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Lord Filkin moved Amendment No. 110:



"In relation to Scotland, a power of attorney includes a factory and commission."

On Question, amendment agreed to.

Clause 43, as amended, agreed to.

Clause 44 [Monitoring banking transactions]:

[Amendments Nos. 111 to 112A not moved.]

Clause 44 agreed to.

Clause 45 agreed to.

5 p.m.

Viscount Bridgeman moved Amendment No. 112B:


    After Clause 45, insert the following new clause—


"ANNUAL REPORT ON EFFECTS OF REQUESTS FOR BANKING INFORMATION
(1) The Secretary of State shall publish each year a report on the effects of requests for banking information introduced under this Act.

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(2) In each report under subsection (1) the Secretary of State shall include—
(a) a cost assessment of complying with a request for information,
(b) the frequency of requests from participating countries, and
(c) the time taken to comply with requests."

The noble Viscount said: The amendment could be described as a good housekeeping amendment, inspired by the British Bankers' Association. It would require an annual report, which would evaluate how much the banking provisions of the Bill are used. In particular, it would be useful to review the unit costs of handling individual cases or the number of inquiries received by the UK under the protocol, if it proves to be significantly greater than estimated.

Consideration should be given to simplifying the procedures for responding to such inquiries so as to reduce the average time that must be spent on handling an inquiry. That might be particularly important for small banks with more limited resources—a point that I have sought to make before. I must also add that the BBA and its member banks hope that they will be invited to participate in any future discussion of the procedures for handling requests, once an order has been made. I beg to move.

Lord Renton: Whether or not one agrees with the detail—and I do—this is an important amendment. The Bill breaks new ground internationally and will affect people's rights all over the world—potentially, at any rate. We should know, from time to time, what progress has been made in implementing it.

The new clause merely asks for details of the effects of requests for banking information. That is not a big demand, but it is important, and I would have hoped that the Government would be sympathetic.

Lord Monson: On this occasion, I am happy to agree with the noble Viscount. As the noble Lord, Lord Renton, said, we are in uncharted waters. Parliamentarians and the public have a right to know the cost to the taxpayer of complying with the requests and to know how often such requests are made.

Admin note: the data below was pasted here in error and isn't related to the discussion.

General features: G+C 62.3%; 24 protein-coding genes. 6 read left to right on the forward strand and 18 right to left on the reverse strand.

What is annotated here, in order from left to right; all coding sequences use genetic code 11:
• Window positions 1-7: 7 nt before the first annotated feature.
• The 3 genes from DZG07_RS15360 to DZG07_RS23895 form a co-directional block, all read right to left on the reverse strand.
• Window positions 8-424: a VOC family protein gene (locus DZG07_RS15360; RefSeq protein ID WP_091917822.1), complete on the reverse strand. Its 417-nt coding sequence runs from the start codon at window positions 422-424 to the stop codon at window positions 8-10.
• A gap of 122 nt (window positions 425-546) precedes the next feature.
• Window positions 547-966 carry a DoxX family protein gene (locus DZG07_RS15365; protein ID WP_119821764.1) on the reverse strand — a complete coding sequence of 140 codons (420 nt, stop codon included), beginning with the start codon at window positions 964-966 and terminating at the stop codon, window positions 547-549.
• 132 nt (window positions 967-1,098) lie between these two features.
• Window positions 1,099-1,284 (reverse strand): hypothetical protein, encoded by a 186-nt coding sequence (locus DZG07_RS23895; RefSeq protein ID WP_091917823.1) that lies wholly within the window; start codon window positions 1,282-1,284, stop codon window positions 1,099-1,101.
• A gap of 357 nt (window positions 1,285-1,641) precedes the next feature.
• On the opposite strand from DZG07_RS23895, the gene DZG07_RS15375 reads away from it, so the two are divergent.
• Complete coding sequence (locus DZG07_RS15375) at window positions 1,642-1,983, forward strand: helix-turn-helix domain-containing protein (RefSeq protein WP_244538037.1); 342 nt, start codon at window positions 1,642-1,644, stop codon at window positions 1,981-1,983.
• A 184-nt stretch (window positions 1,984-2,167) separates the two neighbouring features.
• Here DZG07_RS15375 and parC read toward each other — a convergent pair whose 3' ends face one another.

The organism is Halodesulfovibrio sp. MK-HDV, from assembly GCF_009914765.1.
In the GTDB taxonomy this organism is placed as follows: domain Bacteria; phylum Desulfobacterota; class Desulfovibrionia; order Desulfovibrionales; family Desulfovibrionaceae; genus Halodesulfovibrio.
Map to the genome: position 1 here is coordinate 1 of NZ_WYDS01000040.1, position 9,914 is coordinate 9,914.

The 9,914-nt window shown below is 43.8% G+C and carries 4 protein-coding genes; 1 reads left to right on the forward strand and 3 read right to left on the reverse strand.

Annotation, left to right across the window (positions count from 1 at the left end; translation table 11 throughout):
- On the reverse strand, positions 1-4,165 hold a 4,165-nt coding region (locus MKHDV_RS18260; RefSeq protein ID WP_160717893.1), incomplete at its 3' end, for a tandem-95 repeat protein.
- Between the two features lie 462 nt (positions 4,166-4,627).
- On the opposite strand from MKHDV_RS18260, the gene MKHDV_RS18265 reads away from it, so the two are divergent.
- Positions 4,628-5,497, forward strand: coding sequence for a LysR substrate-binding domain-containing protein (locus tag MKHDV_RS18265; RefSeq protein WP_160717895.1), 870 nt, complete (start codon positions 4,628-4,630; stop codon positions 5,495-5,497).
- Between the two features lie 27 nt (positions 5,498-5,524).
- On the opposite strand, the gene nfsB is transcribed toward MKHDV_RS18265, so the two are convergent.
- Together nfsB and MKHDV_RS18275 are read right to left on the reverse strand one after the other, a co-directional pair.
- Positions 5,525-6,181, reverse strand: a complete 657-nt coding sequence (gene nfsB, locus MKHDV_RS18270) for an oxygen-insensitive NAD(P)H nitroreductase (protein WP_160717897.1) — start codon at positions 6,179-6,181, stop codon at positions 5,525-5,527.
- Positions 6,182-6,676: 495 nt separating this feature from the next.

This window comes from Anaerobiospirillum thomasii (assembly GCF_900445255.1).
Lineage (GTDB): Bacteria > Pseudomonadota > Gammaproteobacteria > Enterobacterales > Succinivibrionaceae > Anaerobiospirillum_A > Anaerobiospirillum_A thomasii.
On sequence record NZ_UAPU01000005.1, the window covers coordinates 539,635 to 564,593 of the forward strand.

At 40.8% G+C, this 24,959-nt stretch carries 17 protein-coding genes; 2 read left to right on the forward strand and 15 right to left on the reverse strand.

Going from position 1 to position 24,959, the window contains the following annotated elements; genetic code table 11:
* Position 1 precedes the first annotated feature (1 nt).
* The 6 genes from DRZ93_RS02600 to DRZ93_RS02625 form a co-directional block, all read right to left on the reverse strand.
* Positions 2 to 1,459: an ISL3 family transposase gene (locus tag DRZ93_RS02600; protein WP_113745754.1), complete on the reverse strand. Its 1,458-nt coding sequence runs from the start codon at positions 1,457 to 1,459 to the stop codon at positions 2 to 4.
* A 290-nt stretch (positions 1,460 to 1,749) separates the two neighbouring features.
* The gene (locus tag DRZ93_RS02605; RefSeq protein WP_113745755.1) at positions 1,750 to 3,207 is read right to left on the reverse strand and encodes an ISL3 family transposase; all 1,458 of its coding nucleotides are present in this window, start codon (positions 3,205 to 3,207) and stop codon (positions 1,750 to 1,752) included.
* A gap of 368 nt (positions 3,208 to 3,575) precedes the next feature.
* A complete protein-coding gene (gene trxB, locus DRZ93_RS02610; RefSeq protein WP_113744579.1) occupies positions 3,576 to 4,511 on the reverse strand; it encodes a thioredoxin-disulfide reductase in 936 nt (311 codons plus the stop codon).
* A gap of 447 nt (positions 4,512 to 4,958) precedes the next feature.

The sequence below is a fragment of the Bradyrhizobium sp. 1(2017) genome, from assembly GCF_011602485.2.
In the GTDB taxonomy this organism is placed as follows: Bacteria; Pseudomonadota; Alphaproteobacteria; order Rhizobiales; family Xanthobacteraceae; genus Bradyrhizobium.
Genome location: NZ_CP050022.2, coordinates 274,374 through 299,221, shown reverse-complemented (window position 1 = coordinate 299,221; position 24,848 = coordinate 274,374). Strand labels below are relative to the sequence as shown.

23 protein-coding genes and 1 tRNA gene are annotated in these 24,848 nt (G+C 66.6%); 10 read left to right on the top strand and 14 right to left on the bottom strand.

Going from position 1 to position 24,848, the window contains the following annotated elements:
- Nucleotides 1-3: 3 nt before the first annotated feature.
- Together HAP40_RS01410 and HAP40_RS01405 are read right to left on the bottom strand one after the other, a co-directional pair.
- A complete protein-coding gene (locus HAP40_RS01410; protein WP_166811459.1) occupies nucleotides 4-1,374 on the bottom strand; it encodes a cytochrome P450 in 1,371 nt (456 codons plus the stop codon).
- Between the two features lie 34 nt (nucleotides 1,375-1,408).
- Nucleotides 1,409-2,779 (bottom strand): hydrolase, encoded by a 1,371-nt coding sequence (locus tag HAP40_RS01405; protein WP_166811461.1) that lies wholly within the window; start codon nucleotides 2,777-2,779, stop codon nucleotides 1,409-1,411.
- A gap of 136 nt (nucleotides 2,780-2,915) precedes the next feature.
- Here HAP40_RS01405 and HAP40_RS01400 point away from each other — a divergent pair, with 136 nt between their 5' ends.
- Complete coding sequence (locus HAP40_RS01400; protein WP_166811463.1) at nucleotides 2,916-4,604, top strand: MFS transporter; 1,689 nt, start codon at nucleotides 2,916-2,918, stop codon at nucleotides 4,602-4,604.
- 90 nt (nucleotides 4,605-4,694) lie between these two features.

Lord Filkin: Clearly, something has gone wrong with our procedures. Normally, when we discuss annual reports, it is my noble friend Lord Bassam of Brighton who responds. That apart, I shall address the meat of the issue.

The Opposition proposed a similar arrangement, with the addition of having an independent person to make the report, in respect of the new arrangements for orders freezing evidence. We understand the reasons behind the proposal; the arrangements for providing and receiving banking information to and from our EU partners are new, and it is right that Parliament should have a continuing interest in their use and operational experience, as several noble Lords have said.

As with the proposal relating to freezing orders, we do not see a need for a statutory requirement for a report. It will be open to Members of the House of

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Lords and MPs to obtain information on the working of the new arrangements by tabling Parliamentary Questions. That will be a proper and existing method of scrutiny for the working of the provisions. In other words, I agree with the noble Lord, Lord Renton, that it is right that we should know, from time to time, how the measures are progressing. Parliamentary Questions provide a good means of doing that. However, imposing for time ever onwards a requirement for an annual report would be disproportionate and a potential waste of resources.

Noble Lords have referred to the cost of complying with the requests. It might help if I gave some further information about our estimate of that. As part of the process of planning implementation of the protocol, the Home Office published a regulatory impact assessment that considered the likely cost of complying with the requests. It estimated that the cost of complying could be between 1.26 million and 3.77 million a year for the banking industry, depending on the number of requests received.